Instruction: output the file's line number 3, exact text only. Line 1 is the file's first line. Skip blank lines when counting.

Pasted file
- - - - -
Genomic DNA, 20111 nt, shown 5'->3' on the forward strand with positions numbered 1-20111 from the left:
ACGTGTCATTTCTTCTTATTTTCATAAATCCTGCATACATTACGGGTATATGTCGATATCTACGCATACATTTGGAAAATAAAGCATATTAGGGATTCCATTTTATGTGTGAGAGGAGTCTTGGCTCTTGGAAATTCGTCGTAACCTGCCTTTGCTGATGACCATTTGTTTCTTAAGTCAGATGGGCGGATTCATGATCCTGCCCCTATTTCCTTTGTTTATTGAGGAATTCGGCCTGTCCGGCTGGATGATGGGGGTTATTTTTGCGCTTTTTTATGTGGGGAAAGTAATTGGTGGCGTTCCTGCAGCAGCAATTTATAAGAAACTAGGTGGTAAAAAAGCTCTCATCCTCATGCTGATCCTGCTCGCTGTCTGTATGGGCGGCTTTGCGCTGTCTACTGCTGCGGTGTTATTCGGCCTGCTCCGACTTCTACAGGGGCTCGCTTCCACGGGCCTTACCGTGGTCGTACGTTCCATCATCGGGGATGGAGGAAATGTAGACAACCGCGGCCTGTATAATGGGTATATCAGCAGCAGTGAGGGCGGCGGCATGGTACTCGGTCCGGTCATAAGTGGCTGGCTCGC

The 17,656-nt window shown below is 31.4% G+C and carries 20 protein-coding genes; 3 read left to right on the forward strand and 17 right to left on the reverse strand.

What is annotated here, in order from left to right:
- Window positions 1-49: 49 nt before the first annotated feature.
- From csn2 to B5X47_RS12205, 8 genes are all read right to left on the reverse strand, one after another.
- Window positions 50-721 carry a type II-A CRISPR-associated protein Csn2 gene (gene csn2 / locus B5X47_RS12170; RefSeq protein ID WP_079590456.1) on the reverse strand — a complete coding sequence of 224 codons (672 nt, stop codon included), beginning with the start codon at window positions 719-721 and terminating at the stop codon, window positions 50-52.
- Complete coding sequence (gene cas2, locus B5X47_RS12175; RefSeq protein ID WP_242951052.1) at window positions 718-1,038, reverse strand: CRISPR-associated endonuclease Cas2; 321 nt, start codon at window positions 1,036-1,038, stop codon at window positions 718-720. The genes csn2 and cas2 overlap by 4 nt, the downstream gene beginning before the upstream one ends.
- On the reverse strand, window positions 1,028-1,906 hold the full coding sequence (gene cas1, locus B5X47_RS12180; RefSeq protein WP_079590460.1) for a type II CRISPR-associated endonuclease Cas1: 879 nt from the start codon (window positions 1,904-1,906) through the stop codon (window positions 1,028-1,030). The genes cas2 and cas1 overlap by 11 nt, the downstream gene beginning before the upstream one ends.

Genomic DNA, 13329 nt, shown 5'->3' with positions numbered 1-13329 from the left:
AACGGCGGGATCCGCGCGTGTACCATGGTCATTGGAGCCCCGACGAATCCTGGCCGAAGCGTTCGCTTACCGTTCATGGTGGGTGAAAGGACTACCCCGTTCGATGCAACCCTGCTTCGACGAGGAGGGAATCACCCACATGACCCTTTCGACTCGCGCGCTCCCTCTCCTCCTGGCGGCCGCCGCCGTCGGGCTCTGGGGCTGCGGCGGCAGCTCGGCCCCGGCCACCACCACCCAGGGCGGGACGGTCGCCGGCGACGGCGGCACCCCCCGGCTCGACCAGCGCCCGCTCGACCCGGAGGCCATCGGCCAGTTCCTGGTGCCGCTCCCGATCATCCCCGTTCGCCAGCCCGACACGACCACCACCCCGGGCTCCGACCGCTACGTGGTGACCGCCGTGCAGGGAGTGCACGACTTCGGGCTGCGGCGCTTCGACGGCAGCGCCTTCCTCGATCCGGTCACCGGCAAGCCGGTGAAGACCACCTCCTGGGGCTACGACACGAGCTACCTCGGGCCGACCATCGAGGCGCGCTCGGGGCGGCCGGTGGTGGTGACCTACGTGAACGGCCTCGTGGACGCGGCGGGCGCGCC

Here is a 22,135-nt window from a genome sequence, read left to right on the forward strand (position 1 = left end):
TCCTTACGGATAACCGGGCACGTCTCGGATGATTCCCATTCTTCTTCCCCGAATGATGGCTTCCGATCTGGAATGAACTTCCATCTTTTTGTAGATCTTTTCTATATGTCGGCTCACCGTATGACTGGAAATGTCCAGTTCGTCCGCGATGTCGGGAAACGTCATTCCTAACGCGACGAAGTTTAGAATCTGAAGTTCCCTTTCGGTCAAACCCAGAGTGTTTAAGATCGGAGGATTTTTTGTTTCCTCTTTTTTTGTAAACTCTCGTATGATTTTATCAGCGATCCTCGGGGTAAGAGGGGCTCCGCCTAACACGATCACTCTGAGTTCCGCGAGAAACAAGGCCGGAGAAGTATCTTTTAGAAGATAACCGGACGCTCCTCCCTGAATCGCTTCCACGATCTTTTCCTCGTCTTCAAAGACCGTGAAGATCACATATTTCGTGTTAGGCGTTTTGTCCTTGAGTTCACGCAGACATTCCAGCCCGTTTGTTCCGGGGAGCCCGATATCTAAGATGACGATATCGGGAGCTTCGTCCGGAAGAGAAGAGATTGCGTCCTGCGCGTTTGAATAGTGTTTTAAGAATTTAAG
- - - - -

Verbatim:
The 17,656-nt window shown below is 31.4% G+C and carries 20 protein-coding genes; 3 read left to right on the forward strand and 17 right to left on the reverse strand.